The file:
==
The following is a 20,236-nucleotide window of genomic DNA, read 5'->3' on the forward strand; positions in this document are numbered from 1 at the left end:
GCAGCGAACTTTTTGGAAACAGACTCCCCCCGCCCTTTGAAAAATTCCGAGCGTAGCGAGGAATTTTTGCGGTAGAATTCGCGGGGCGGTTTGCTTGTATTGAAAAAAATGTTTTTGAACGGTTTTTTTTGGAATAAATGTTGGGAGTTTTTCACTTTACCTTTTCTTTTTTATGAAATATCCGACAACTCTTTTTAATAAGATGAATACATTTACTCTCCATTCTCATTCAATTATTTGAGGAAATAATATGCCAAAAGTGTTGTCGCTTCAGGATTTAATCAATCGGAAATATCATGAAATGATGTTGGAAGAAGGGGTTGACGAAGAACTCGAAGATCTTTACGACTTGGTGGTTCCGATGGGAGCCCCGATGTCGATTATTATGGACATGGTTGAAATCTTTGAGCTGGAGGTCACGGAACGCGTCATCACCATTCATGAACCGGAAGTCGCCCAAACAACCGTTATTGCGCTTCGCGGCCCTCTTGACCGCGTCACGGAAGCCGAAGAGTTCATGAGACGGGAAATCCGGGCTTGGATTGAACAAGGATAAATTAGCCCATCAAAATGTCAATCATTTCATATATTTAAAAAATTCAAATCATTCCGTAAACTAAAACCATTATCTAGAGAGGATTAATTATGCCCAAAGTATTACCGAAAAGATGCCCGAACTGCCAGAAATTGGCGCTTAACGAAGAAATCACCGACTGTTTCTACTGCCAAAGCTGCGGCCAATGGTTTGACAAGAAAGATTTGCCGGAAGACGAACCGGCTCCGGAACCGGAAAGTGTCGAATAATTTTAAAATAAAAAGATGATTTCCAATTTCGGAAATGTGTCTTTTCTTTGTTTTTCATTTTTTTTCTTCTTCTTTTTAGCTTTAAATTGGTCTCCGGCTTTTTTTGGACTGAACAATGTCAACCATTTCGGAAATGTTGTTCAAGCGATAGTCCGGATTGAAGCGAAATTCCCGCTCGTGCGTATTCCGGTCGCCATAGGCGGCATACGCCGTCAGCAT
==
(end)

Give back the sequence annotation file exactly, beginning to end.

The following is a 20,236-nucleotide window of genomic DNA, read 5'->3' on the forward strand; positions in this document are numbered from 1 at the left end:
GCAGCGAACTTTTTGGAAACAGACTCCCCCCGCCCTTTGAAAAATTCCGAGCGTAGCGAGGAATTTTTGCGGTAGAATTCGCGGGGCGGTTTGCTTGTATTGAAAAAAATGTTTTTGAACGGTTTTTTTTGGAATAAATGTTGGGAGTTTTTCACTTTACCTTTTCTTTTTTATGAAATATCCGACAACTCTTTTTAATAAGATGAATACATTTACTCTCCATTCTCATTCAATTATTTGAGGAAATAATATGCCAAAAGTGTTGTCGCTTCAGGATTTAATCAATCGGAAATATCATGAAATGATGTTGGAAGAAGGGGTTGACGAAGAACTCGAAGATCTTTACGACTTGGTGGTTCCGATGGGAGCCCCGATGTCGATTATTATGGACATGGTTGAAATCTTTGAGCTGGAGGTCACGGAACGCGTCATCACCATTCATGAACCGGAAGTCGCCCAAACAACCGTTATTGCGCTTCGCGGCCCTCTTGACCGCGTCACGGAAGCCGAAGAGTTCATGAGACGGGAAATCCGGGCTTGGATTGAACAAGGATAAATTAGCCCATCAAAATGTCAATCATTTCATATATTTAAAAAATTCAAATCATTCCGTAAACTAAAACCATTATCTAGAGAGGATTAATTATGCCCAAAGTATTACCGAAAAGATGCCCGAACTGCCAGAAATTGGCGCTTAACGAAGAAATCACCGACTGTTTCTACTGCCAAAGCTGCGGCCAATGGTTTGACAAGAAAGATTTGCCGGAAGACGAACCGGCTCCGGAACCGGAAAGTGTCGAATAATTTTAAAATAAAAAGATGATTTCCAATTTCGGAAATGTGTCTTTTCTTTGTTTTTCATTTTTTTTCTTCTTCTTTTTAGCTTTAAATTGGTCTCCGGCTTTTTTTGGACTGAACAATGTCAACCATTTCGGAAATGTTGTTCAAGCGATAGTCCGGATTGAAGCGAAATTCCCGCTCGTGCGTATTCCGGTCGCCATAGGCGGCATACGCCGTCAGCAT